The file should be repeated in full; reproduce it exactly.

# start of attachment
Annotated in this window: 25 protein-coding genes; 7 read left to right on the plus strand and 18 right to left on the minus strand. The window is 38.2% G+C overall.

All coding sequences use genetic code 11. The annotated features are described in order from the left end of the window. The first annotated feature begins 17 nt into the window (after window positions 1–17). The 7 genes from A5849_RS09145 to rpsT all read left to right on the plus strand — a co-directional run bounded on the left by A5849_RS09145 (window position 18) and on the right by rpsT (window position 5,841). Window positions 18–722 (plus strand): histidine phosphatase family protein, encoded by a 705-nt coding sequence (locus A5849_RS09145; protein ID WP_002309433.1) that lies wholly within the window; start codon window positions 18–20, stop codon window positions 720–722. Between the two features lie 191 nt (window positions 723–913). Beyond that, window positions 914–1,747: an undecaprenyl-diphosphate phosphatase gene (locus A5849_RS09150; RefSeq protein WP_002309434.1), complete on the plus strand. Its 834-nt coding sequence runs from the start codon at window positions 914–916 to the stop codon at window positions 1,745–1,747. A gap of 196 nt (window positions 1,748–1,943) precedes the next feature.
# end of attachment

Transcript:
Annotated in this window: 25 protein-coding genes; 7 read left to right on the plus strand and 18 right to left on the minus strand. The window is 38.2% G+C overall.

All coding sequences use genetic code 11. The annotated features are described in order from the left end of the window. The first annotated feature begins 17 nt into the window (after window positions 1–17). The 7 genes from A5849_RS09145 to rpsT all read left to right on the plus strand — a co-directional run bounded on the left by A5849_RS09145 (window position 18) and on the right by rpsT (window position 5,841). Window positions 18–722 (plus strand): histidine phosphatase family protein, encoded by a 705-nt coding sequence (locus A5849_RS09145; protein ID WP_002309433.1) that lies wholly within the window; start codon window positions 18–20, stop codon window positions 720–722. Between the two features lie 191 nt (window positions 723–913). Beyond that, window positions 914–1,747: an undecaprenyl-diphosphate phosphatase gene (locus A5849_RS09150; RefSeq protein WP_002309434.1), complete on the plus strand. Its 834-nt coding sequence runs from the start codon at window positions 914–916 to the stop codon at window positions 1,745–1,747. A gap of 196 nt (window positions 1,748–1,943) precedes the next feature.